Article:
We thank Suay-Corredera and Alegre-Cebollada for their thoughtful correspondence regarding our recent publication.1 As described in their letter, we applied STRUM,2 a bioinformatics tool that predicts protein destabilization, to missense variants in cMyBP-C, the protein coded by MYBPC3, with the aim of identifying variants which lead to cMyBP-C loss of function via protein destabilization.3 We are pleased that they highlighted the utility of our approach in providing supportive evidence for variant pathogenicity and the value of the computational saturation mutagenesis as a reference for evaluation of novel variants.

The central assertion of their letter is that experimental analyses of variants of uncertain significance in MYBPC3 are important to complement and validate computational predictions made. We completely agree. In our paper we discuss the results of protein stability and incorporation into myofibrils when variants were studied within the context of full length cMyBP-C.3,4 While to date, we have only studied a subset of variants in this fashion, studies are ongoing with additional variants. It is also possible that subdomain misfolding, as predicted by STRUM, could result in smaller perturbations that would have effects on the function of the protein and its interactions with binding partners, without impacting its overall integrity and stability. For example, as the authors of this letter point out, cMyBP-C Trp792Arg and Arg810His, which are STRUM+ variants, incorporate normally in the sarcomere and have normal half-lives.3,4 While these findings may appear to be at odds with the computational predictions, experiments designed to study variants in isolated individual subdomains may yield different results.

Thus, we read with great interest Suay-Corredera and Alegre-Cebollada’s comparison of our computational predictions to their experimental studies. They expressed cMyBP-C subdomains carrying 33 MYBPC3 variants within E. coli (unpublished data).5 They observed that a number of the variant domains failed to express, which they interpreted to imply marked destabilization. When they combined these with variant domains that expressed but had reduced melting temperatures, they found that 60% of the variants that met their experimental criteria for domain destabilization were computationally predicted to cause domain destabilization (STRUM+). Conversely, there was strong concordance (89%) between STRUM- variants and their experimental data for variants that had no experimental evidence for domain instability. Based on these findings, the authors conclude that STRUM predictions yield a 40% false negative rate for detecting variants that cause protein domain destabilization. While possible, it is difficult for us to reconcile this with the fact that STRUM robustly enabled clinical risk stratification for patient outcomes. As such, definitive conclusions regarding the variants with conflicting experimental and computational results may be premature.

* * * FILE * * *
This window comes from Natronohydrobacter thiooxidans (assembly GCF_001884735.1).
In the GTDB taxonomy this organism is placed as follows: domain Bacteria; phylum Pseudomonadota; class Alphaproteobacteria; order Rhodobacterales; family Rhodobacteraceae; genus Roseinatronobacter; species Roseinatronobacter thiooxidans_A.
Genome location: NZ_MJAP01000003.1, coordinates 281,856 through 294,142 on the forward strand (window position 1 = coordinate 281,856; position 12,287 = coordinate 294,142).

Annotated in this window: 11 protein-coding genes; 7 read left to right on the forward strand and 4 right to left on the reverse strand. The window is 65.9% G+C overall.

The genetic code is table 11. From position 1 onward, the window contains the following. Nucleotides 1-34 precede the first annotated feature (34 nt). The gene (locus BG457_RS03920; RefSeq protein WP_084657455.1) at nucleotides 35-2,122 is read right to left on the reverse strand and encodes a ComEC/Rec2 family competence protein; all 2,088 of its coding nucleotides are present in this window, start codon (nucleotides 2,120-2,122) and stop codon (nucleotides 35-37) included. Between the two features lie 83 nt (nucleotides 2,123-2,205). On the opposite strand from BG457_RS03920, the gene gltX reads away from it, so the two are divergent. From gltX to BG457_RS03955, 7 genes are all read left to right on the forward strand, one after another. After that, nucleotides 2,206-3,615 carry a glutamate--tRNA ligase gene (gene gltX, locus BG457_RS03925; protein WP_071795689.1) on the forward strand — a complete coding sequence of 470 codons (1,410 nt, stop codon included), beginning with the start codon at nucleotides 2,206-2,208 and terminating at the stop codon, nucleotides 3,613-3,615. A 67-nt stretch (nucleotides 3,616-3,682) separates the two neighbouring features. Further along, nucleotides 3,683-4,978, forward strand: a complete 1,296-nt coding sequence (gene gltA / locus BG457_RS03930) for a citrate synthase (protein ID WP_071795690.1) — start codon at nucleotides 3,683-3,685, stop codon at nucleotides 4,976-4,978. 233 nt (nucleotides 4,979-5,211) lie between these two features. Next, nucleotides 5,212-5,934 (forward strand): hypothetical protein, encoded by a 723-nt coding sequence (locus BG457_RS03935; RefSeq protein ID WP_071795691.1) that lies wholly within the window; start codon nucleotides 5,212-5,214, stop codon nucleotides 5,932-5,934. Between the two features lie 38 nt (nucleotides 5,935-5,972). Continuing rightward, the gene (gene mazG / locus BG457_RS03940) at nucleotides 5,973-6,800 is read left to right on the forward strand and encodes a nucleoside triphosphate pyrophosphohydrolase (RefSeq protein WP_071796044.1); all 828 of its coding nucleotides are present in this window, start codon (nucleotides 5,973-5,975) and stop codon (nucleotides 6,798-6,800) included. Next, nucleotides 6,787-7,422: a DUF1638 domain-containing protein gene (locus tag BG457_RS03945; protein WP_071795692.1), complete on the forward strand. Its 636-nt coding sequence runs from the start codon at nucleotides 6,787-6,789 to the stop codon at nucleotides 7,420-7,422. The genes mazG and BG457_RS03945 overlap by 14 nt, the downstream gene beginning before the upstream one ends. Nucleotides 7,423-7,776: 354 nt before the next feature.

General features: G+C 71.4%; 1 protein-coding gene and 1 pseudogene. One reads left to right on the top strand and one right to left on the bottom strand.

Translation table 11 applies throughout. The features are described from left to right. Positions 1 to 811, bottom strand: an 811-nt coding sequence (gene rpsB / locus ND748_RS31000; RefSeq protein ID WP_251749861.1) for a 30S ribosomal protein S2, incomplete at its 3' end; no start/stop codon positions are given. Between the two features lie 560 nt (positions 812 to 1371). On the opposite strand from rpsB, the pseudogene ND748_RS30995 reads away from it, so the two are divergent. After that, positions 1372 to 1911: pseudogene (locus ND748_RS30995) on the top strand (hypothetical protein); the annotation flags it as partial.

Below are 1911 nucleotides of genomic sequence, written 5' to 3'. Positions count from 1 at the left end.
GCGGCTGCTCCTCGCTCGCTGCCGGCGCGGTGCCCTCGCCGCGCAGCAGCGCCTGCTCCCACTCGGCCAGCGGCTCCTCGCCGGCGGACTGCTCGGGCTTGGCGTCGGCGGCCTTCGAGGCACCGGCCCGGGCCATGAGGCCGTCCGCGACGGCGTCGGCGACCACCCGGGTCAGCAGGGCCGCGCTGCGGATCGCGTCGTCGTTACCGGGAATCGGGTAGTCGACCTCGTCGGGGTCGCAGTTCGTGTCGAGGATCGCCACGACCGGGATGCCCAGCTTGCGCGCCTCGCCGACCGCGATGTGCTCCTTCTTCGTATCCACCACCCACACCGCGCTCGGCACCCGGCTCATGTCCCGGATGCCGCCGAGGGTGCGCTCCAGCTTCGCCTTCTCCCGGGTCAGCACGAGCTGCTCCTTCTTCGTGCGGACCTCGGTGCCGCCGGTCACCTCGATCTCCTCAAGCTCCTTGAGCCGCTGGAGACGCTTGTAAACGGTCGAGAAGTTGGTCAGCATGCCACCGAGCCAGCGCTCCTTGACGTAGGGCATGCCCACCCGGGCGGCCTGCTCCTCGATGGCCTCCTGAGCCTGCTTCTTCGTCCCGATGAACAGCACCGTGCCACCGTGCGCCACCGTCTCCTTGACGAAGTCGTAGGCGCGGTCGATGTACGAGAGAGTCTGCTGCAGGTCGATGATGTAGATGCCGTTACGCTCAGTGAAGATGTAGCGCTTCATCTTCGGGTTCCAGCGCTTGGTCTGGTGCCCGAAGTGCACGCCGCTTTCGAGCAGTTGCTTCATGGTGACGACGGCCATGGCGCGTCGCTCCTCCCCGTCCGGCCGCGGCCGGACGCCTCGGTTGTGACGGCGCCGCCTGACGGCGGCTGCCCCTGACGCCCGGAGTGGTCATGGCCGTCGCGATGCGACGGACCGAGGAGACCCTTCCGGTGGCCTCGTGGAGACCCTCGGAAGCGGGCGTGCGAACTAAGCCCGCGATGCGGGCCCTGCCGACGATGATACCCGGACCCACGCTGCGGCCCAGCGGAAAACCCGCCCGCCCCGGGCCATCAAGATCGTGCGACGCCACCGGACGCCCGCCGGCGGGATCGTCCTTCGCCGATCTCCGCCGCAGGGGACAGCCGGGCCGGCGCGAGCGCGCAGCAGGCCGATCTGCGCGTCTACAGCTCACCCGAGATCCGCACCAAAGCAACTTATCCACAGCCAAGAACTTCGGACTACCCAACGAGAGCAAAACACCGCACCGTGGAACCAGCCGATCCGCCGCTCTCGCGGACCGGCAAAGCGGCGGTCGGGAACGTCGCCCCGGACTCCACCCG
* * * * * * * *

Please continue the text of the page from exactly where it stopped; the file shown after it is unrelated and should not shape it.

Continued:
Experimental evidence using complementary methodologies to the ones employed by the authors could help to resolve these discrepancies. In addition to the cell biological studies of full-length MyBP-C we are currently conducting, cellular folding sensors have been developed within the field of directed evolution and could be applied to study MyBP-C subdomains.6 These systems are designed such that the cellular abundance of a selectable marker, proteins that fluoresce or confer antibiotic resistance, is influenced by the stability of your protein of interest. Combining these methods with landing pad technology which ensures only one copy or variant is expressed per cell may enable a robust analysis of MyBP-C subdomain stability within cells.7

We agree with Suay-Corredera and Alegre-Cebollada that coupling computational approaches with data acquired from complementary experimental methods has the power to provide support for or against pathogenicity, particularly for variants that result in loss of function. In aggregate, these data can be very helpful in the clinic for predicting disease course and outcomes in patients. Further, segregation within families and enrichment in disease versus nondisease populations still remain essential components of variant interpretation that must also be evaluated and considered.8